The United States is a representative democracy. Citizens elect representatives to national, state, and local government; those representatives create the laws that govern U.S. society.
Although individual citizens are the only ones who can cast votes, special interest groups and lobbyists influence elections and law-making with money and other resources. At times, this influence has grown so noticeable that some have called into question whether the U.S. is truly a democracy of the people or something more like an oligarchy of special interest groups. The media also play an important role in politics by influencing public sentiment and acting as an information filter.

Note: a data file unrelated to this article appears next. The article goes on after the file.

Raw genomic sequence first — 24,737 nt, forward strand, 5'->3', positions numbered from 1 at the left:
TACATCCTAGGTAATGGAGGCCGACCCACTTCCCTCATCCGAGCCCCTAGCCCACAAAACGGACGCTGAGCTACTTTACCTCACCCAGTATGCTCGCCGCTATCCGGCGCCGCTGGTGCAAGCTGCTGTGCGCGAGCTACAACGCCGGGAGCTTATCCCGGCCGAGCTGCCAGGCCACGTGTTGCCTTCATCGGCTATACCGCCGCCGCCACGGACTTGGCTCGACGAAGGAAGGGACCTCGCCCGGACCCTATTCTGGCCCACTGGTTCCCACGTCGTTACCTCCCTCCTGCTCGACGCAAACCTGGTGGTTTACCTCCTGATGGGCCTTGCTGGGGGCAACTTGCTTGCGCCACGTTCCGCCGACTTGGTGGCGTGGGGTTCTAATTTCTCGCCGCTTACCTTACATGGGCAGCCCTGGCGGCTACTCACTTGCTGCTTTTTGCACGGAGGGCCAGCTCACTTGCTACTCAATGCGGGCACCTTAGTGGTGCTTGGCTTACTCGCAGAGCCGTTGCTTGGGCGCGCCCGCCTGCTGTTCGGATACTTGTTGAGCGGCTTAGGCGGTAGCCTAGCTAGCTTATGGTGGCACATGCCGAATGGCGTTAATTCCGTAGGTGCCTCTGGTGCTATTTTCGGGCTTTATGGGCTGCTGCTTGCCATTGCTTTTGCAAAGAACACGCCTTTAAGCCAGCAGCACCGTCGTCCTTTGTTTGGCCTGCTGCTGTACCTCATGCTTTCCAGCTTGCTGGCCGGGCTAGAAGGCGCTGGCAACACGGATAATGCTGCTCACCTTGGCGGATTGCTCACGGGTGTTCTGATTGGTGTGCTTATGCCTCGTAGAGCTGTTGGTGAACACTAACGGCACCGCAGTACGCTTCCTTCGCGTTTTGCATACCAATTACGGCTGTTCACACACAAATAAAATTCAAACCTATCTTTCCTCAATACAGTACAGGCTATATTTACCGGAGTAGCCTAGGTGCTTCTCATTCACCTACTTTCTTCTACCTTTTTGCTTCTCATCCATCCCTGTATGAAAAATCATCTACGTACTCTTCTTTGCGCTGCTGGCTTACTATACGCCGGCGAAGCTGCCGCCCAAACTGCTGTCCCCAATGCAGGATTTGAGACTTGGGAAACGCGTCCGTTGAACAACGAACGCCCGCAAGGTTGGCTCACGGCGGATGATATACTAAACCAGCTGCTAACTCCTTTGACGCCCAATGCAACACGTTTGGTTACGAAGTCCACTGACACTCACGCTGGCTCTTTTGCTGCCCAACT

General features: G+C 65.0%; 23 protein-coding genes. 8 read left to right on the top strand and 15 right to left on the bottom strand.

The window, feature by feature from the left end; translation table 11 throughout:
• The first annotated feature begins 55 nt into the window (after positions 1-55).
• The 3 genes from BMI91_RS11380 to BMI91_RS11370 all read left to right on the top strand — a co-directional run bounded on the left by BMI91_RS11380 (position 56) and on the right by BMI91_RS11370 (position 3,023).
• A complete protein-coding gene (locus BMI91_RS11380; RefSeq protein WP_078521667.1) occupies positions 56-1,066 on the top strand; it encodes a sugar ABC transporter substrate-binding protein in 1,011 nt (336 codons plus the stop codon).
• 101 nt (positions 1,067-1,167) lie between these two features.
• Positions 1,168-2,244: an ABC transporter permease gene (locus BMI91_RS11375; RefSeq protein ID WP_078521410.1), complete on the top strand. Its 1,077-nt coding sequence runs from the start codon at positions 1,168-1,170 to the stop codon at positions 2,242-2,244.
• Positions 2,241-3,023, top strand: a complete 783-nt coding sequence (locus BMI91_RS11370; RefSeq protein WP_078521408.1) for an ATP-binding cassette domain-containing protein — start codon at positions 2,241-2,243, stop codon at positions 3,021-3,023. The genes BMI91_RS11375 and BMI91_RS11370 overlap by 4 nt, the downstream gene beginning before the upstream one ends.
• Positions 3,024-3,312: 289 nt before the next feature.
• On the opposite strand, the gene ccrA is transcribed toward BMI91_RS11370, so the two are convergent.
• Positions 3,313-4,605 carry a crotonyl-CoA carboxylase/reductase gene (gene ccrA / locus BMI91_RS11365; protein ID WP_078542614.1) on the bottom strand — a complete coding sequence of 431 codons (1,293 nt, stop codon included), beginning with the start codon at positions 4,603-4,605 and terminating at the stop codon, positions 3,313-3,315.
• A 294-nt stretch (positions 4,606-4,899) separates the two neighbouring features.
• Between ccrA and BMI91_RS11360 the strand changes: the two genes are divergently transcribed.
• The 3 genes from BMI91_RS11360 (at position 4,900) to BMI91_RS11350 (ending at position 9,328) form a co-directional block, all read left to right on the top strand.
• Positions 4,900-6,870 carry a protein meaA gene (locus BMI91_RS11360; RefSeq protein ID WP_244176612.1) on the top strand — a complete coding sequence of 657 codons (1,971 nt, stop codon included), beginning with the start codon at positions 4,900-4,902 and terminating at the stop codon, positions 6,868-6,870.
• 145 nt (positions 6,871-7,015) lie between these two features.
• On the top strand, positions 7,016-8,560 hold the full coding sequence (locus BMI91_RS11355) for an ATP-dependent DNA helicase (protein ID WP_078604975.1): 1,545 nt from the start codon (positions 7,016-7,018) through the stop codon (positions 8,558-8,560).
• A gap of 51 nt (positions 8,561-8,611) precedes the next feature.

U.S. federal government is composed of three distinct branches— legislative, executive, and judicial — whose powers are vested by the U.S. Constitution in the Congress, the President, and the federal courts, including the Supreme Court, respectively.
Although nothing in U.S. law requires it, in practice, the political system is dominated by political parties. Elections are decided between the two major parties, Democrats and Republicans.
Understanding how our elected politicians are performing their responsibilities in passing good public policies it is important to look at their records to verify if their actions are in line with your expectations.